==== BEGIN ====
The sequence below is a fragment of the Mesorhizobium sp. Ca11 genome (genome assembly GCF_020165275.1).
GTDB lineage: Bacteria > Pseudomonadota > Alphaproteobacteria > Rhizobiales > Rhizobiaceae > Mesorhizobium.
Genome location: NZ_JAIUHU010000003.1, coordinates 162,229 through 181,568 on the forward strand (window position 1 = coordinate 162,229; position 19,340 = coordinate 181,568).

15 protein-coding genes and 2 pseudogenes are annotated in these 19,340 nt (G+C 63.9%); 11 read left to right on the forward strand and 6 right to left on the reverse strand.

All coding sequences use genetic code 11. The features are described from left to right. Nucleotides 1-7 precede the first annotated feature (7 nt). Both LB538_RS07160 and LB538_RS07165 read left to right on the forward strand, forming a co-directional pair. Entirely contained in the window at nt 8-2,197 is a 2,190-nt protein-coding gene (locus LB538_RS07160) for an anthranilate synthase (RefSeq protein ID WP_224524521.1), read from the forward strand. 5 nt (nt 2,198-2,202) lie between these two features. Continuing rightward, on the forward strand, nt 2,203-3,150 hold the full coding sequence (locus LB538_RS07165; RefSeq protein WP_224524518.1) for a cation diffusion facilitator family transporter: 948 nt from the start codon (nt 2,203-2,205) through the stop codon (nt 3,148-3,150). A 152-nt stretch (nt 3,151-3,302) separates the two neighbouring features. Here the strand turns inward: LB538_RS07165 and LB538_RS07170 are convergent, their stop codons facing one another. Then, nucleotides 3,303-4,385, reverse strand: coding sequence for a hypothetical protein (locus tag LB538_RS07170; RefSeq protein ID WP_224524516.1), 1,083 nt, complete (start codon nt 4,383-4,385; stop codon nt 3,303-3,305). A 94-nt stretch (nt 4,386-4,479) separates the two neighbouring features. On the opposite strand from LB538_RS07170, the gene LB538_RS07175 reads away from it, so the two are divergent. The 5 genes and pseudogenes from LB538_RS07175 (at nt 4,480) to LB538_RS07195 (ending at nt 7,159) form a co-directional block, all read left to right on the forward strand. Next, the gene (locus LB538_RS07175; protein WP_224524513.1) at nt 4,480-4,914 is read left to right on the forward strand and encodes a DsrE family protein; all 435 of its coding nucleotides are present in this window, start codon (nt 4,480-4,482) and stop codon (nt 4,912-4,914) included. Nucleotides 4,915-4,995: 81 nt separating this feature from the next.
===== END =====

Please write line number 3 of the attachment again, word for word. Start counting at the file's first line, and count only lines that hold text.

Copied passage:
Genome location: NZ_JAIUHU010000003.1, coordinates 162,229 through 181,568 on the forward strand (window position 1 = coordinate 162,229; position 19,340 = coordinate 181,568).